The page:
< Back to insights hub

Article

Commercial Disputes Weekly – Issue 302 June 2020

Share this Page
Share this Page

BITE SIZE KNOW HOW FROM THE ENGLISH COURTS

We appreciate that our clients, partners and friends are currently facing unprecedented challenges as a result of the spread of the COVID-19 virus. Click here for a message from our Managing Partners, and here for all of our latest updates and articles on the subject. If you have any questions or require support, please do not hesitate to speak to your usual contact at WFW.

Costs budgeting
The High Court has rejected arguments that an underspend in respect of sums in a costs budget constituted a “good reason” to depart from the budget, commenting that if an underspend were to amount to a good reason, it would be liable to substantially undermine the effects of costs budgeting and the aim of reducing the need for and scope of detailed assessments.  However, an underspend was contrasted with the situation where a budgeted phase is not substantially completed, where it would be unjust for a receiving party to receive the full amount of a budgeted sum where only a modest amount of the expected work had been done.
Utting v City College Norwich

"Any attempt to draw a bright line between management and operation would be fraught with difficulty."Splitt Chartering APS & Ors v Saga Shipholding Norway AS & Ors (The STEMA BARGE II)

Enforcement
Although a third party debt order can be an effective method of enforcing a money judgment, the Commercial Court has emphasised that such an order can only be made where the debt from the third party is due or accruing due to the judgment debtor.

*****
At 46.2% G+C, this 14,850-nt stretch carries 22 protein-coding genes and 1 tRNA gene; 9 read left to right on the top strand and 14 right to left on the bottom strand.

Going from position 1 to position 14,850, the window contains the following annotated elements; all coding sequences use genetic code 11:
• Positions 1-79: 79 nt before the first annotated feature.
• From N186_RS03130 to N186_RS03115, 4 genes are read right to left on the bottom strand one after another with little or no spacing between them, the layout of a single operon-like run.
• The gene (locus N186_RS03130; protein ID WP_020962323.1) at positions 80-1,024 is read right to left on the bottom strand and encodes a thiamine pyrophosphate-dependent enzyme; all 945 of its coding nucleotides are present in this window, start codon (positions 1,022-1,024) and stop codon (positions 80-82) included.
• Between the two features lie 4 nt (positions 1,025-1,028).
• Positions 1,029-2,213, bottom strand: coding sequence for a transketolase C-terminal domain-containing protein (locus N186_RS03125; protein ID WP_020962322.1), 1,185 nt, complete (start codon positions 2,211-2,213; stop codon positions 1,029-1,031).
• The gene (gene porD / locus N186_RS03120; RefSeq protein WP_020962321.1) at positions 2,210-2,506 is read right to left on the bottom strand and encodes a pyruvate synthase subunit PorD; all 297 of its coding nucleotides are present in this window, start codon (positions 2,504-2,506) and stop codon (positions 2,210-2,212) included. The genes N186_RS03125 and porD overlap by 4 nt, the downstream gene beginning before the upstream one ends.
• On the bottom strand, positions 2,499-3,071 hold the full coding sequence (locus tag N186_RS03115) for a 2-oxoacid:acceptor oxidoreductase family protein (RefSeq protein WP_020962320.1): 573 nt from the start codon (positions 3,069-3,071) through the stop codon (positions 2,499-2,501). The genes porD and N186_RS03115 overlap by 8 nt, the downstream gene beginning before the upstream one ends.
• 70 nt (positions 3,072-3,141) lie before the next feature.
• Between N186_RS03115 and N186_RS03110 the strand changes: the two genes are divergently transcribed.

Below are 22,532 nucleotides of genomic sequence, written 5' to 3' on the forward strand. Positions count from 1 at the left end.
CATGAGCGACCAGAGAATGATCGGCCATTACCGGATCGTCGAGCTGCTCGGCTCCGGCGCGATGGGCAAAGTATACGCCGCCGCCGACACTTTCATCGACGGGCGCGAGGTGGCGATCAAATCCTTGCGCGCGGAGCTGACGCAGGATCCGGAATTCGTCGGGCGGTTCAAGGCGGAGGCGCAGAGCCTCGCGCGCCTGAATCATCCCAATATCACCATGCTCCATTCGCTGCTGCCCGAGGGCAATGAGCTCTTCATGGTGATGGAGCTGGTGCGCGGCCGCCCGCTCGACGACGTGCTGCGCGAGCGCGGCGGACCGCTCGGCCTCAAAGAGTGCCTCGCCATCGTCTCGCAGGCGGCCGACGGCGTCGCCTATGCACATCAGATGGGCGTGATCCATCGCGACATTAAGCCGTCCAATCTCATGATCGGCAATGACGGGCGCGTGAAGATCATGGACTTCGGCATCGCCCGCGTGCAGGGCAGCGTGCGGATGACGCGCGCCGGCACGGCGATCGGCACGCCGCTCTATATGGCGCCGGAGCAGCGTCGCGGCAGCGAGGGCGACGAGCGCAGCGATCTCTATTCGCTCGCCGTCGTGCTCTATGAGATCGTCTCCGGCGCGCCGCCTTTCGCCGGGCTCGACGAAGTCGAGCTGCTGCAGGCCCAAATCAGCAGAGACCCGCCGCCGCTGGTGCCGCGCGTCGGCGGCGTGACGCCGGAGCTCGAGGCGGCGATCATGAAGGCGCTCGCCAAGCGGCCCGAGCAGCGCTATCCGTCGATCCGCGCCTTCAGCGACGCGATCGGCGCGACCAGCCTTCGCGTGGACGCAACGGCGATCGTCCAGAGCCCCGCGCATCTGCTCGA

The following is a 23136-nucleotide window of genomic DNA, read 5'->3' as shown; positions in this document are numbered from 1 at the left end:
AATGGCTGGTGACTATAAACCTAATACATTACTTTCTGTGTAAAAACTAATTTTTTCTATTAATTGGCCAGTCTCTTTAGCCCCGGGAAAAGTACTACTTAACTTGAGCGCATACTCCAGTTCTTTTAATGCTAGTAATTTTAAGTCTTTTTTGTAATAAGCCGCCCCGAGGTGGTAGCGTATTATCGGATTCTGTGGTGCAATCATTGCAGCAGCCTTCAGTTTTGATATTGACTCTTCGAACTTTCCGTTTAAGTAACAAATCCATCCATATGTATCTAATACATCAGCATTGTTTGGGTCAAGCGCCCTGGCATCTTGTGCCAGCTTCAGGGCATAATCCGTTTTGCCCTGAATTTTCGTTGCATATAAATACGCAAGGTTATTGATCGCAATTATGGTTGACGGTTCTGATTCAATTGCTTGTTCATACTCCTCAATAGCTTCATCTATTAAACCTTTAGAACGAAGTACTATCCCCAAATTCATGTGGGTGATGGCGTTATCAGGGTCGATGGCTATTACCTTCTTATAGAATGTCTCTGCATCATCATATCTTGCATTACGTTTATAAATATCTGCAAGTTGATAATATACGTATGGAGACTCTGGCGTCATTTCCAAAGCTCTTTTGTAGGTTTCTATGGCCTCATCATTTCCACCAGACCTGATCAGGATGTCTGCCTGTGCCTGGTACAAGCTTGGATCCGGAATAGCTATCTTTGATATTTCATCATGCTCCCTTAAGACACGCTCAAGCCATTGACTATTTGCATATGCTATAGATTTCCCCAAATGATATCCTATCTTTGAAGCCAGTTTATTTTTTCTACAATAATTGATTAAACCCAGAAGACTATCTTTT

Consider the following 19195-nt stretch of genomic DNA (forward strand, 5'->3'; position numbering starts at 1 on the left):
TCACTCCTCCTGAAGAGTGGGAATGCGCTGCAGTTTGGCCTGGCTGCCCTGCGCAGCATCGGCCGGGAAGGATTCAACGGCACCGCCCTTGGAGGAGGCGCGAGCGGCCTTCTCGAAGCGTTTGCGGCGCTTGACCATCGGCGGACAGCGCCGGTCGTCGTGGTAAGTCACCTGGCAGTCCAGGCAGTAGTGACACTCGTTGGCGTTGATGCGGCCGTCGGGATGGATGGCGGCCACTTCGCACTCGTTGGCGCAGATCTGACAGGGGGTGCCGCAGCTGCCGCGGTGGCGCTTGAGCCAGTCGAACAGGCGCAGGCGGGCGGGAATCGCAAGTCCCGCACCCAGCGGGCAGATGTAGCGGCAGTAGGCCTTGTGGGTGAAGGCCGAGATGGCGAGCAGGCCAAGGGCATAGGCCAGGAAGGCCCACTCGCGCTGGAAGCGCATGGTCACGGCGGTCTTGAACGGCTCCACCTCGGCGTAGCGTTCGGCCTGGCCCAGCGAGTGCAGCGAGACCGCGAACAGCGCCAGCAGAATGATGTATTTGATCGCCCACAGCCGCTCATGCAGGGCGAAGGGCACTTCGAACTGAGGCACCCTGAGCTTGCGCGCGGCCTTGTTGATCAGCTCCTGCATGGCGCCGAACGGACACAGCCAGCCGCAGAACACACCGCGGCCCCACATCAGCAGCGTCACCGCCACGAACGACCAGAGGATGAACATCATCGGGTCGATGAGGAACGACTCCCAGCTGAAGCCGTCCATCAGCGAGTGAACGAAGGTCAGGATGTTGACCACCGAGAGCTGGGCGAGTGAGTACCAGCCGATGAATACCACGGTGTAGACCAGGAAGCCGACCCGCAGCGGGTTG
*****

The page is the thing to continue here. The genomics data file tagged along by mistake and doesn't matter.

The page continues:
Michael Wilson & Partners Limited v Sinclair & Ors

Jurisdiction
The English Commercial Court has declined jurisdiction in respect of very significant claims of fraud and bribery regarding the allocation of an oil prospecting licence, holding that the claims involved the same cause of action and the same parties as proceedings before the Italian courts, and the English court was therefore bound to decline jurisdiction pursuant to the lis pendens provisions in the Brussels Recast Regulation.
The Federal Republic of Nigeria v Royal Dutch Shell Plc & Ors

Maritime
In a notable decision for those engaged in the management and operation of seagoing ships, the Admiralty Court has construed the meaning of “manager” and “operator” under the 1976 Limitation Convention, commenting that the manager is the person entrusted by the owner with sufficient tasks involved in ensuring a vessel is safely operated, properly manned, properly maintained and profitably employed to justify describing that person as the manager of the ship, and that while there may often be little scope for operator to have any wider meaning than that of manager, when dealing with a dumb barge, it could include an entity which, with the permission of the owner, directs its employees to board the unmanned ship and operate her in the ordinary course of business.
Splitt Chartering APS & Ors v Saga Shipholding Norway AS & Ors (The STEMA BARGE II)

Settlement
Emphasising the difference between Calderbank offers (without prejudice offers made save as to costs) and Part 36 offers, the High Court has confirmed that a Calderbank offer remained open for acceptance once a detailed assessment hearing had commenced and so could be accepted by the receiving party, although accepting a Part 36 offer would have required the court’s permission.  The offer had not lapsed following a reasonable time, and had not been withdrawn.
MEF v St George’s Healthcare NHS Trust

FOR MORE INFORMATION

Should you wish to discuss any of these cases in further detail, please speak with a member of our London dispute resolution team below, or your regular contact at Watson Farley & Williams:

Keep in touch